07 Mar A Day In The Life Of The Homes | Kikuyu & Kitalale
The smell of coffee and a warm mug between your hands, taking the dog for a walk in the crisp morning air, rushing out the door with your hands full and the kids trailing behind you…We all have familiar daily routines that we can relate to. Our homes in Kenya are no different than yours, although we’re fairly sure you don’t have 50 kids underfoot at one time!
Between waking up two houses of 50 kids in the early hours and orchestrating the movement of everyone to and from school, our days are full! In our Kikuyu & Kitalale homes, we are blessed to care for 100 beautiful and growing kids. This month, we’re inviting you to learn what a typical week is like for our kids, Aunties and Uncles. Although our homes are in different locations, their daily routines are very similar.
“Train up a child in the way he should go; even when he is old he will not depart from it.”
Proverbs 22:6 ESV
Our days are filled with cooking, cleaning, ironing, mending, homework, games, devotions and more. It’s the kids who get us out of bed in the morning, and who fill the days with joy and laughter. They give life meaning and purpose.
Saturday Chores, Devotions and Play Time
Weekends in our homes are incredibly special. During these 48 hours, we get the opportunity to foster a meaningful family connection and set ourselves up for success for the coming week.
On Saturday’s, kids typically wake up between 6:30-7:00am to have breakfast and get ready for chore time. It is common for the older and younger kids to help the Aunties and Uncles with chores. This teaches them responsibility, accountability, teamwork and care for our living environment. The kids are then divided into four groups: kitchen, laundry, farming, grounds & gardening and work as a team to complete their chores.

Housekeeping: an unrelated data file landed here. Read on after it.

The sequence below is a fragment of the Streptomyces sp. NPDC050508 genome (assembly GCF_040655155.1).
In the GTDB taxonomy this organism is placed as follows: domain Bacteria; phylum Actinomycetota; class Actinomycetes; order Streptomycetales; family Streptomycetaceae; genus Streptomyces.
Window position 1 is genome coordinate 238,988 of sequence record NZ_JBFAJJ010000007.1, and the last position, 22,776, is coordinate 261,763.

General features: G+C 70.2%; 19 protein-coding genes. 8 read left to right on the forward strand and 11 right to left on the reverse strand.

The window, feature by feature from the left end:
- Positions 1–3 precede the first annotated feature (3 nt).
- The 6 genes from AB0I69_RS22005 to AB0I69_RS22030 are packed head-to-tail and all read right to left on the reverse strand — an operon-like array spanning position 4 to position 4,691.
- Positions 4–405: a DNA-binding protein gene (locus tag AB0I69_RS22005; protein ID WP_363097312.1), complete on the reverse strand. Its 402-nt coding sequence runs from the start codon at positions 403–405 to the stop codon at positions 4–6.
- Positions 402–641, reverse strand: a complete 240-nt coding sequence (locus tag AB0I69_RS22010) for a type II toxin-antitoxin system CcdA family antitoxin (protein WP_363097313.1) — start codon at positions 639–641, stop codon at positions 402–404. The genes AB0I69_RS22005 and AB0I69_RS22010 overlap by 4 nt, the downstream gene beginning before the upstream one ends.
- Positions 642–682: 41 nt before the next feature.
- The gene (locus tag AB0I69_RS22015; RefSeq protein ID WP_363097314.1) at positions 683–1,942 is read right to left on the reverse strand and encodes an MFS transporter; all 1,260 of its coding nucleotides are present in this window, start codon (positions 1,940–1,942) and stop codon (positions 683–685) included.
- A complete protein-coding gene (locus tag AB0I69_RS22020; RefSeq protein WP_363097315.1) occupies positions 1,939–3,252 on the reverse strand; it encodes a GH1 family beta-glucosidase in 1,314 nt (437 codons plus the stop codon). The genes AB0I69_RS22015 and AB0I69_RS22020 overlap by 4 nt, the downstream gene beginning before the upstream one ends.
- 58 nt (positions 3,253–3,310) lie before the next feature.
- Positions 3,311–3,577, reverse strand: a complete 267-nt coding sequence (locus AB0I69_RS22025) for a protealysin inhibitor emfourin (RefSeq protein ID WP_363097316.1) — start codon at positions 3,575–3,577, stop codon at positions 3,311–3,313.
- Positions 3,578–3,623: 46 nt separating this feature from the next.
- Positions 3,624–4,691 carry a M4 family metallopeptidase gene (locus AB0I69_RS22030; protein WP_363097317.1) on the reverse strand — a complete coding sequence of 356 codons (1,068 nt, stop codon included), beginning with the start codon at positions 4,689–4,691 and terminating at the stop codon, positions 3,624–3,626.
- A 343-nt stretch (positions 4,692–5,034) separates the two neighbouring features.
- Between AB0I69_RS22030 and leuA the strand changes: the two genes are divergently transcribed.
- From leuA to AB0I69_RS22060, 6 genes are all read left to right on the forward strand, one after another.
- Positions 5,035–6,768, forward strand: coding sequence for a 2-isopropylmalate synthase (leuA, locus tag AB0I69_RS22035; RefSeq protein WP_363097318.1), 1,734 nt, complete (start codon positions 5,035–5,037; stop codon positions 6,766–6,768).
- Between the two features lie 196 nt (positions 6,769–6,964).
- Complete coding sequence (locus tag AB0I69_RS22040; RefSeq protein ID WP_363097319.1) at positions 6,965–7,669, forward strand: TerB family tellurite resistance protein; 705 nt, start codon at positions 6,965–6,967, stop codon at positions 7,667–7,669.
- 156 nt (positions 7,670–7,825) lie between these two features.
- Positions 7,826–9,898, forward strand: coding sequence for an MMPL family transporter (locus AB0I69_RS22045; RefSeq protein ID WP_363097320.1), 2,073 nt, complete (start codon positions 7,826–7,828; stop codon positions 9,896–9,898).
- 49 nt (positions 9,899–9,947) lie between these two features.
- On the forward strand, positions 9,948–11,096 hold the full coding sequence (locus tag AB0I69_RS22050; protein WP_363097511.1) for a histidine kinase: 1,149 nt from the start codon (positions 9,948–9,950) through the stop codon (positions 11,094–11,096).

Depending on their age, ability and specific interests, some kids are assigned special chores. For example, in our Kikuyu home, Anthony, Elijah and Jacob typically get assigned tasks like feeding livestock, milking the cows or cleaning the pens since they love animals! The same is true for our kids in the
Some weekends we plan special activities on Saturdays. During the the summertime we take the kids swimming to keep them active and beat off the summer heat. It’s their favourite activity, which you may remember from our mid-year break activity recap post. More recently, horses were brought to our beautiful Kikuyu home where our kids got the chance to try horseback riding and get exposed to this amazing opportunity. Their joy for the new experience was palpable.
On Sunday We Praise the Lord
On Sundays, kids wake up at 6:30am to get ready, have breakfast and leave for church at 7:20am to praise the Lord! Faith and spirituality are very important in our homes; they allow us to find deep meaning and purpose. Daily practice is our way of expressing love and devotion to ourselves and the Lord. Mercy in Kikuyu and Grace in Kitalele are always particularly excited to go to church and sing to our savior. We normally leave Sunday’s post-church activities flexible depending on the season and on the activities that are going on that weekend. It is the day for rest, after all!
After what usually is a fun activity-filled day, Sunday evenings are when the kids wrap up any of their unfinished school assignments, get their clothes ready for the next day, do their devotions and head to sleep. The young ones will typically sleep at 8:30pm while the older ones will head to bed between 9:00 and 10:00pm.